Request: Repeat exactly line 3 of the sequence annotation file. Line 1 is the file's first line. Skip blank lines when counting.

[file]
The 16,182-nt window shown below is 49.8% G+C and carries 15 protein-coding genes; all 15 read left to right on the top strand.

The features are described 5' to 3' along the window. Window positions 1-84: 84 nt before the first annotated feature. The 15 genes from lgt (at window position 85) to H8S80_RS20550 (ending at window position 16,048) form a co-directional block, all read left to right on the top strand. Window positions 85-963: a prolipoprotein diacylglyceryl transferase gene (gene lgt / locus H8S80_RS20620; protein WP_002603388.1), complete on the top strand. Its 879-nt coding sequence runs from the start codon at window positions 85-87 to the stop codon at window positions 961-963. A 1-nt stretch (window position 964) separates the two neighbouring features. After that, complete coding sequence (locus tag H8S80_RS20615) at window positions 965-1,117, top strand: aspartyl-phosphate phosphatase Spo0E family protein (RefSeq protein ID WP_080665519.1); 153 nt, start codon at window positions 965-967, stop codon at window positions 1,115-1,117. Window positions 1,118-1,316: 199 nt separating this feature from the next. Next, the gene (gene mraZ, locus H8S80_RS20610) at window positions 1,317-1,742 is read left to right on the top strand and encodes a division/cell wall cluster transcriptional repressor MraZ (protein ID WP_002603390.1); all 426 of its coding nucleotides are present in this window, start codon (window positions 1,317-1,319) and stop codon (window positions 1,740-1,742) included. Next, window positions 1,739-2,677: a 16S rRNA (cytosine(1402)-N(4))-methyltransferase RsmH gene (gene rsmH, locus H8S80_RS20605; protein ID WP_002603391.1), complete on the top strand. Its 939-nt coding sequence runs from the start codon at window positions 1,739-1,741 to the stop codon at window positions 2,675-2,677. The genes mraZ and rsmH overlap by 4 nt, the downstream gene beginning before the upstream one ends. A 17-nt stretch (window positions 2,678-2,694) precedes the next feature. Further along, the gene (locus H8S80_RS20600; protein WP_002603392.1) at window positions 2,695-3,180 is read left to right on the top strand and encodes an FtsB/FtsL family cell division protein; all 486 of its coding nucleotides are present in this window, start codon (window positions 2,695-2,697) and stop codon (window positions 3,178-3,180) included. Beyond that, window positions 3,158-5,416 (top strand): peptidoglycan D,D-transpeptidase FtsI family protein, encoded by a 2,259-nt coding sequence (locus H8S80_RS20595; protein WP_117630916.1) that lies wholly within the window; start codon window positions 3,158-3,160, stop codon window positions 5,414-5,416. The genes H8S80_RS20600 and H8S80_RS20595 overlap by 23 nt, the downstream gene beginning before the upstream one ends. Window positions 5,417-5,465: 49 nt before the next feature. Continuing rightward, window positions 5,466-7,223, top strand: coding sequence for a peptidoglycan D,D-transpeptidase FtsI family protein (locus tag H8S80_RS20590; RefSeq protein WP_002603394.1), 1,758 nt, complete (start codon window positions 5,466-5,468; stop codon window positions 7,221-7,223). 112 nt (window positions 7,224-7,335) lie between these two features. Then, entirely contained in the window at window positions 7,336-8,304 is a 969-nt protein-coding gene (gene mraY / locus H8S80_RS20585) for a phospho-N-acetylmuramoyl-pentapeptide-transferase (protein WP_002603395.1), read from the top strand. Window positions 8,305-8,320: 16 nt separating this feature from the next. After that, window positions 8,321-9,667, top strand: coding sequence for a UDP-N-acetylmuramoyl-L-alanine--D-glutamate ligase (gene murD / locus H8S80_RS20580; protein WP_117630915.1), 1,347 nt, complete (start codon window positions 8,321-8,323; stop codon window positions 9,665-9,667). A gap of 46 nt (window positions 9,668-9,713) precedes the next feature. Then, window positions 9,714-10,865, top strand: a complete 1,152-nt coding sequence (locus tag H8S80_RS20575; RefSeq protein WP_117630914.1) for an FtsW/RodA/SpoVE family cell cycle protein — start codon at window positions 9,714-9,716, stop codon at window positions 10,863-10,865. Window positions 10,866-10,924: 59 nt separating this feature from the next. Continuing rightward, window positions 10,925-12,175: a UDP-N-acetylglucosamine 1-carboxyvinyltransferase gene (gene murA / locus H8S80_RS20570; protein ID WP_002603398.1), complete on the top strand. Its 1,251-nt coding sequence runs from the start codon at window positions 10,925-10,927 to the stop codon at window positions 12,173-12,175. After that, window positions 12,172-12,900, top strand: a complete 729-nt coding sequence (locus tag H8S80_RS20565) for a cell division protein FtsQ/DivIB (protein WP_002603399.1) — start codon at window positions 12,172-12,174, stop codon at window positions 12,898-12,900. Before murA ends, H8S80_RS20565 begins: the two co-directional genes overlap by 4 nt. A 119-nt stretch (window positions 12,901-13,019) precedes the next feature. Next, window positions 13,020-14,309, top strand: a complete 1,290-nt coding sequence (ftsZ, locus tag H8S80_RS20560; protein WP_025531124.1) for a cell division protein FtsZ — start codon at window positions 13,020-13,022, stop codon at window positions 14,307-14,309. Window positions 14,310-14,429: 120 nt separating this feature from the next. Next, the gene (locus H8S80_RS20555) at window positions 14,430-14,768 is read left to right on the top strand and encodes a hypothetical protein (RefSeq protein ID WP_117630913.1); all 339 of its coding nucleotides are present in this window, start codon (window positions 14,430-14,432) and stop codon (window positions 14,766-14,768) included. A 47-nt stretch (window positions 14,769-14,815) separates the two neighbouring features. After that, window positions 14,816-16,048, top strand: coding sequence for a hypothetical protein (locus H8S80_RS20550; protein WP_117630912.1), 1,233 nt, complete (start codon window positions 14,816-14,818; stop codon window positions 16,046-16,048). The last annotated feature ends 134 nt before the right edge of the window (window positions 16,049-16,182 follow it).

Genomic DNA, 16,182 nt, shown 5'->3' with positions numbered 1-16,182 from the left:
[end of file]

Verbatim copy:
Genomic DNA, 16,182 nt, shown 5'->3' with positions numbered 1-16,182 from the left: